The term “acid mantle” is one much used nowadays. After birth, the skin’s pH is acidic. Certain bacteria colonise this acidic environment and exist in a state of equilibrium, thus providing the baby with protection against invading pathogens. However, washing the skin with soap (which is alkaline) neutralizes this acid mantle and jeopardizes its protective properties. Creams, lotions and emollients also have a disruptive effect. Should the skin’s pH rise towards neutral, there follow an increase in the total number of bacteria present and a change in their species? Cowan et al suggest that detergent-based baby bath additives used on newborn skin may encourage colonization with undesirable micro-organisms.
The stratum corneum of the premature infant has on average only one third of the thickness of the full-term infant, thus leaving the pre-term baby even more vulnerable to hazards such as excessive water loss, trauma and absorption of toxic substances. However, pre-term babies’ skin undergoes striking development in the first two extra-uterine weeks, and at 14 days its permeability resembles that of the skin of a baby born at term.
Whatever the infant’s gestational age, a summary of the research indicates that the use of substances (such as toiletries) on the skin of a newly born baby.
• Interferes with the maturation of the stratum corneum, rendering it a less effective barrier.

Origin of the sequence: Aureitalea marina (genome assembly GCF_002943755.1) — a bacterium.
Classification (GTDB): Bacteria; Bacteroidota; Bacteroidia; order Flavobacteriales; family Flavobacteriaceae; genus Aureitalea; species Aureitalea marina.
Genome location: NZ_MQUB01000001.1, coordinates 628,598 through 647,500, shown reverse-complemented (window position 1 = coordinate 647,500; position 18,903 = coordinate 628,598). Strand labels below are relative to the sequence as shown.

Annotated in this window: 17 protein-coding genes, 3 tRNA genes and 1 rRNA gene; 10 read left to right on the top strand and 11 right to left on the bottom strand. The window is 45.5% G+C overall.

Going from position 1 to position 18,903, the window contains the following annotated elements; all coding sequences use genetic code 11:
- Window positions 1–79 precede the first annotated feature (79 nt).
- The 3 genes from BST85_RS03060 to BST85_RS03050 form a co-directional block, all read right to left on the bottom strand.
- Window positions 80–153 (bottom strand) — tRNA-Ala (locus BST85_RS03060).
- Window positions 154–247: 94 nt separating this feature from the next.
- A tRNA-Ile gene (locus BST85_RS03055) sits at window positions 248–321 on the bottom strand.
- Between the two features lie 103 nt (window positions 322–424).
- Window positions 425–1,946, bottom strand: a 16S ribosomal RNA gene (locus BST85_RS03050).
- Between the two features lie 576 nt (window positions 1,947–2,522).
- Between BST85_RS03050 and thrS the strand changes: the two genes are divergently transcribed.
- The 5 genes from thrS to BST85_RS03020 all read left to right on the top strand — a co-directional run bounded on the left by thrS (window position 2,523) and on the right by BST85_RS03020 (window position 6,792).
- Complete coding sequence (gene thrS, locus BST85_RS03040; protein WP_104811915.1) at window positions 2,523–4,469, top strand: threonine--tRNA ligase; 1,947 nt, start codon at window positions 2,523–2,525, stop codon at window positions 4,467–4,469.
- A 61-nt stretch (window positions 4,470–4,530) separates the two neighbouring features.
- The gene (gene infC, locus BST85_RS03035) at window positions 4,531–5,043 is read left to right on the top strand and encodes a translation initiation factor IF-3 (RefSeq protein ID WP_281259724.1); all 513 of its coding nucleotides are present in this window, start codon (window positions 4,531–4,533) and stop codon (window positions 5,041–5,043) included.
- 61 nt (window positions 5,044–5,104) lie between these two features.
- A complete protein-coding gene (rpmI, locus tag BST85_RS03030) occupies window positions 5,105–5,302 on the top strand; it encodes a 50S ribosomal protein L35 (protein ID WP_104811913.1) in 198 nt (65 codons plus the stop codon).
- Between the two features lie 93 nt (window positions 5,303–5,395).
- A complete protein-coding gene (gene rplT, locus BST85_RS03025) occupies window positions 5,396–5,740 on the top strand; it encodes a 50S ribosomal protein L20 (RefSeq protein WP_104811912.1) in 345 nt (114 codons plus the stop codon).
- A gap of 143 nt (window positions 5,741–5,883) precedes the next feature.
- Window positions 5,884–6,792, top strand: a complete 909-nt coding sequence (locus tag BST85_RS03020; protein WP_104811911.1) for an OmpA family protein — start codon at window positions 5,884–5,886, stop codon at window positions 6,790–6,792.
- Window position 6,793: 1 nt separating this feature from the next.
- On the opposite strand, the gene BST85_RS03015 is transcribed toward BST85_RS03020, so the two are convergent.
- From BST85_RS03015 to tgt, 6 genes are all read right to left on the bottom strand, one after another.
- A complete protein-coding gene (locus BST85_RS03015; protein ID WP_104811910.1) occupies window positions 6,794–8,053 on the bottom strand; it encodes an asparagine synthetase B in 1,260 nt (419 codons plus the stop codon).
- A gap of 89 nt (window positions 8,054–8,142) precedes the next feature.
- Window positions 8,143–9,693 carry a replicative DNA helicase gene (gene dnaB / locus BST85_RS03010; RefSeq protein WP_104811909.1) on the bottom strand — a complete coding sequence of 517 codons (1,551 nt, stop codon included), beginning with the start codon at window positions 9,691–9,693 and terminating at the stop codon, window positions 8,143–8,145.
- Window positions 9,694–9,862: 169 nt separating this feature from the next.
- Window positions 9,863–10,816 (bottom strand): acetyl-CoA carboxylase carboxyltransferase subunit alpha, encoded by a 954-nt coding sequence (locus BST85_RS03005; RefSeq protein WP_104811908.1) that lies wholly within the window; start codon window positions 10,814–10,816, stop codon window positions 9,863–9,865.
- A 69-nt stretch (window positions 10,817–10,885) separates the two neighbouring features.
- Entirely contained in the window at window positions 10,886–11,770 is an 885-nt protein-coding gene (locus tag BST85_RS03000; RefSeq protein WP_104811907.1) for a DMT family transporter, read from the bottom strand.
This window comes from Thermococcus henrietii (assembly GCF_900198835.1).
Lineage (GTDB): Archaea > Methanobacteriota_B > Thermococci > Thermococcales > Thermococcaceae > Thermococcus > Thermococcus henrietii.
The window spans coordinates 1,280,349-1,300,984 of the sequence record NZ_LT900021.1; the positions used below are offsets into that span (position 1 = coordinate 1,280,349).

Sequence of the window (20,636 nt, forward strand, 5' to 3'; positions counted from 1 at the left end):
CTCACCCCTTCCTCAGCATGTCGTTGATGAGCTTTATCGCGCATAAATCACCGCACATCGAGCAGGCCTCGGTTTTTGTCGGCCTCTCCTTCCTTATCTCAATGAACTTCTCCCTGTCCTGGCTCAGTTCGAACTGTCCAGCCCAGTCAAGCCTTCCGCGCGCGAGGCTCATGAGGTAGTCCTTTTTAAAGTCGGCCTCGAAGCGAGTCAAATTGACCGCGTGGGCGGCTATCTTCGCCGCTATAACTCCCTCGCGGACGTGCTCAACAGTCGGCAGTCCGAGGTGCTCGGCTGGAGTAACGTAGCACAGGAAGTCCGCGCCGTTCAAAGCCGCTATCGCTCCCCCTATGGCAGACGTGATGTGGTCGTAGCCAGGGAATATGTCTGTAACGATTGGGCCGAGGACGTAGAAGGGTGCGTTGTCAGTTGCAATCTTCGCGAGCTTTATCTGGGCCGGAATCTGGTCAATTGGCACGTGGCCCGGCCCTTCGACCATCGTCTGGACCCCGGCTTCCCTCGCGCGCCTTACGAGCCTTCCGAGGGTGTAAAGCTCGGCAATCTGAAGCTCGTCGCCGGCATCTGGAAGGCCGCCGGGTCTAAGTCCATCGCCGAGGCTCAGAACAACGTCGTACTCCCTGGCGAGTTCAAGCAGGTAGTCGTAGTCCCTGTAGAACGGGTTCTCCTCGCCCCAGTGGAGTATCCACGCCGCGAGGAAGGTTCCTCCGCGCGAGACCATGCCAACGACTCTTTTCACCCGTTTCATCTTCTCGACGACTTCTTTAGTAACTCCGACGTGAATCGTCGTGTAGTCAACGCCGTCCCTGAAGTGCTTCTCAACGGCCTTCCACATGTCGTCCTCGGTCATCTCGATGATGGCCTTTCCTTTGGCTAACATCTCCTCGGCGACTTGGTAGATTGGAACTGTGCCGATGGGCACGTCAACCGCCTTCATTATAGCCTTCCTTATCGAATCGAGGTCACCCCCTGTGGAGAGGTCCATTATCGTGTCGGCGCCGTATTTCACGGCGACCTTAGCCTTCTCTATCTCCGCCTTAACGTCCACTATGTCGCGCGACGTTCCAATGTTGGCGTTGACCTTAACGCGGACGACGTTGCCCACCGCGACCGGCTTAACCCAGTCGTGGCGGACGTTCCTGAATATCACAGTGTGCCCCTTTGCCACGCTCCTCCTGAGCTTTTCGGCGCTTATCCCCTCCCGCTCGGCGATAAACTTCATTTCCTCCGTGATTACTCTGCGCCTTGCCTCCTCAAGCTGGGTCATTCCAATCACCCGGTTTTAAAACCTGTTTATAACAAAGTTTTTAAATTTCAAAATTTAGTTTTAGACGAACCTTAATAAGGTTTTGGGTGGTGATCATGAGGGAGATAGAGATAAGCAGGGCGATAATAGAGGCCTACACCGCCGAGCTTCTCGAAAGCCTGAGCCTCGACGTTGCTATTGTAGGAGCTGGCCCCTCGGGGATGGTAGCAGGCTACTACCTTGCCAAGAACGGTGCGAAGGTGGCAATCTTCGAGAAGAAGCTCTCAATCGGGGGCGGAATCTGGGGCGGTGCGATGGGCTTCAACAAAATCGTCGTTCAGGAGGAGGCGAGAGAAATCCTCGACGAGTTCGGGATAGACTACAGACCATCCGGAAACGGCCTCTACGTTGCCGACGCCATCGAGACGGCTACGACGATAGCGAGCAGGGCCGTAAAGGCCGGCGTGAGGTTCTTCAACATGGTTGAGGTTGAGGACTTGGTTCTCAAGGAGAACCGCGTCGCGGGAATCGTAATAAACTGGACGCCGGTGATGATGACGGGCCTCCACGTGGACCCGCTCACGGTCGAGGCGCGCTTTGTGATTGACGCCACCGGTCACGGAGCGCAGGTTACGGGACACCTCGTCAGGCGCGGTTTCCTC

• may allow for precutaneous absorption of chemical substances
• neutralize or alters the skin’s protective “acid mantle” and
• interferes with beneficial skin colonization
I suggest that midwives and other carers remain sensitive to the baby’s gestational and postnatal age when advising on and practicing infant skincare. Much advice could be given to parents antenatally, in clinics and parenthood groups before the crucial first days of extra uterine life.
For the first two postnatal weeks the period normally covered by midwifery care – midwives should reassure parents that their baby’s dry skin is normal maturing skin that “dry skincare” (using water only) is appropriate care and that any cracked skin can be treated with a non-perfumed emollient. Baby toiletries should be avoided at this stage and preferably should not be displayed in hospital nurseries. After the first two weeks these products may be used if desired but sparingly and following manufacturer’s instructions."
Grainne Brennan, BA, RN, RM, Midwife, Stevenage
- 10-03-2011, 02:21 PM #12Registered User
- Join Date
- Sep 2011
- Clear Water Bay, Kowloon
thanks a lot Andrea SB! The article surely is quite informative. As we live in Clear water bay it is tough to travel regluarly to Central.. I shall see if i can find the products you mentioned someplace closeby.. if we get them at Watsons/Mannings.. that would be great! :)